EVEN by Robin van Persie’s standards, the Dutchman’s header that looped over a stranded Iker Casillas in the Spain goal was something very special.
“It was a great goal, I have to be fair,” Van Persie said after his stunning equaliser started the Netherlands’ 5-1 rout of the World Cup’s defending champions on Friday. “Considering the circumstances, it must be the goal of my career.”
It was also a historic one. By taking his tally to 45 goals for his country, the Manchester United forward also became the first Dutch player to score in three consecutive World Cups.
His special strike started with a pinpoint 40-yard pass from defender Daley Blind. Van Persie flung himself forward to meet it, sending his header sailing over a helpless Casillas, who could only watch as the ball flew into the back of the net.
“I saw Casillas standing a bit in front of the goal, so I decided to go for a loop,” Van Persie said. “It just could not have been more perfect. These kinds of goals are scored once in a lifetime.” The goal was up there with great Dutch goals of the past, such as Marco van Basten’s angled volley in the 1988 European Championship final against the Soviet Union and Dennis Bergkamp’s spectacular strike against Argentina at the 1998 World Cup in France.
With just a minute to go before half-time, the timing of Van Persie’s goal could not have been better. Moments earlier, David Silva had missed a great opportunity to make it 2-0 to Spain when his attempted chip in a one-on-one was blocked by Dutch goalkeeper Jasper Cillessen.
Instead, Van Persie’s goal showed once again that teams who squander chances get punished.
Arjen Robben scored two wonderful goals in the second half, Van Persie scored his second of the afternoon and defender Stefan de Vrij added another. “We scored our goal at the perfect time, at the end of the first half,” Van Persie said.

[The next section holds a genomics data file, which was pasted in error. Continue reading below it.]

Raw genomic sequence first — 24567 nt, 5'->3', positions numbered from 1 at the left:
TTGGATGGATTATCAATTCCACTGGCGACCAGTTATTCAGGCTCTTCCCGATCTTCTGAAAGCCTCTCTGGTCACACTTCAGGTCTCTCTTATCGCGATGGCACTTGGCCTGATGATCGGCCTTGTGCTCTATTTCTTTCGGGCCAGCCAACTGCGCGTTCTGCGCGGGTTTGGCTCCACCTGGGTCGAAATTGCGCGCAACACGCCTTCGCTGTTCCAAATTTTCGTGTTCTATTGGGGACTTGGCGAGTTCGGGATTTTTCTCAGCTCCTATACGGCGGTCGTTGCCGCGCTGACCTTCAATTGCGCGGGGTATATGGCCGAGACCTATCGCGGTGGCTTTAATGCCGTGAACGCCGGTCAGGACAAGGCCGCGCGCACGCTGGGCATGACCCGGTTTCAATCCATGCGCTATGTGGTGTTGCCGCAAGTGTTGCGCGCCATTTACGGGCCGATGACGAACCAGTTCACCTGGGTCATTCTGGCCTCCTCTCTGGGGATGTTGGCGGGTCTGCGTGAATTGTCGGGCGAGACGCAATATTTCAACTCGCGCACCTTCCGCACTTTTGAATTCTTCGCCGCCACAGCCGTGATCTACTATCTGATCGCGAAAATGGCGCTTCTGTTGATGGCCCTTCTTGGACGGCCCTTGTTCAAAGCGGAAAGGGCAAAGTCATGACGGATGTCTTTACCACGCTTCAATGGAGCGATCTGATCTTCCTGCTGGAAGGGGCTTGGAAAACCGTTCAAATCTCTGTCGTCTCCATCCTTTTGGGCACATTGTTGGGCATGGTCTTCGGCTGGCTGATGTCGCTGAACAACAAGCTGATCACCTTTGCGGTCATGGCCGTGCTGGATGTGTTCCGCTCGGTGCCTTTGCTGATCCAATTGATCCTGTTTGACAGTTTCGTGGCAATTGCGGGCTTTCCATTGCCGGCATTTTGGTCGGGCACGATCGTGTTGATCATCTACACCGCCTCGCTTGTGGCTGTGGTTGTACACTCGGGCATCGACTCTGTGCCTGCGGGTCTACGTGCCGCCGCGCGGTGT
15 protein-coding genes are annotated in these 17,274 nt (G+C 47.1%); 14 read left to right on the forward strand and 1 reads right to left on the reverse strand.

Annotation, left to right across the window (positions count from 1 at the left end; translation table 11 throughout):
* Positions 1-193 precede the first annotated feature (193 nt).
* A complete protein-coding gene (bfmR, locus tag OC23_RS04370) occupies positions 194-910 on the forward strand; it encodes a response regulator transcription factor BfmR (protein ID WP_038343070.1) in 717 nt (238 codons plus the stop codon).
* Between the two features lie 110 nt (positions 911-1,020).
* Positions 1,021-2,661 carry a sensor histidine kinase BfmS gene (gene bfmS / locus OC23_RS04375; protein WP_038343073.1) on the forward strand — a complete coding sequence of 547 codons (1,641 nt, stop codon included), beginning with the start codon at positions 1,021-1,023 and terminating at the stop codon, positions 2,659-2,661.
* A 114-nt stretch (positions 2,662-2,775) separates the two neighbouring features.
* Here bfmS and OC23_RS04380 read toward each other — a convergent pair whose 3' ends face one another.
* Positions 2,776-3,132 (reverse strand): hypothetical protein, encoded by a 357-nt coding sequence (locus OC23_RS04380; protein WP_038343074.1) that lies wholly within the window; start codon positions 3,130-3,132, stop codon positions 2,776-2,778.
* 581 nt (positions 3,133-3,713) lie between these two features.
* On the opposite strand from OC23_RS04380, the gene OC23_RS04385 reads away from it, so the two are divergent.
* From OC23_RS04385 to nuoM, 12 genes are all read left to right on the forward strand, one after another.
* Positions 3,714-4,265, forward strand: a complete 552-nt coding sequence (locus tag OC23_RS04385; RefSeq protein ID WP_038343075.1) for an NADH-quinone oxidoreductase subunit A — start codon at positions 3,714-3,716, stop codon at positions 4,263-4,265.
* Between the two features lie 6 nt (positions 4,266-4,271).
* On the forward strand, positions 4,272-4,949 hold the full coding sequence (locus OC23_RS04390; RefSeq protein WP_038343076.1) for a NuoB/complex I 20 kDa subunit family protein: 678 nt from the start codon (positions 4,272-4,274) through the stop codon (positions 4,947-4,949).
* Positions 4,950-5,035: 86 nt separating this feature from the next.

“We also scored the second at the right time... it could have been six or seven the way we played.”
Spain coach Vicente del Bosque made a brutally honest assessment of the striker’s performance and the effort put in by the rest of the Dutch side. “Van Persie tore our defence apart,” he said. “They hammered us.”
Louis van Gaal’s team were understandably euphoric after the win that avenged, at least in part, their defeat by Spain in the 2010 World Cup final, but the coach stressed his players still have plenty of work to do, starting with the next game.
“We don’t have anything yet,” Van Gaal said. “We’ve made a pretty good start. If you beat Australia, then you’ve made a good start.”
The Dutch play Australia next, in Porto Alegre on 18 June; Spain take on Chile in Rio on the same day.
“We need to recover. We’re defending champions and two-time European champions,” Spain defender Gerard Pique said. “We have to go out and beat Chile.”
That might be easier said than done. While their thrashing was still soaking into the Spaniards, Chile beat Australia 3-1 in Cuiaba, scoring two early goals then hanging on as the Socceroos rallied.
But Vicente del Bosque’s team know how to recover from slow starts; they lost their first match in South Africa four years ago and went on to win the tournament.
“We have to be a team, that’s what made us world champions and two-time European champions and that’s what we need to remain,” said Fernando Torres, who came on as a second-half substitute with the score at 2-1, but could only watch helplessly as the Dutch scored three more goals at the other end.
“You can’t point fingers. We have to learn from our errors.”
Van Persie summed up the mood in the Dutch camp. “It’s only three points, that’s also the reality,” he said.
“But we have to enjoy it.”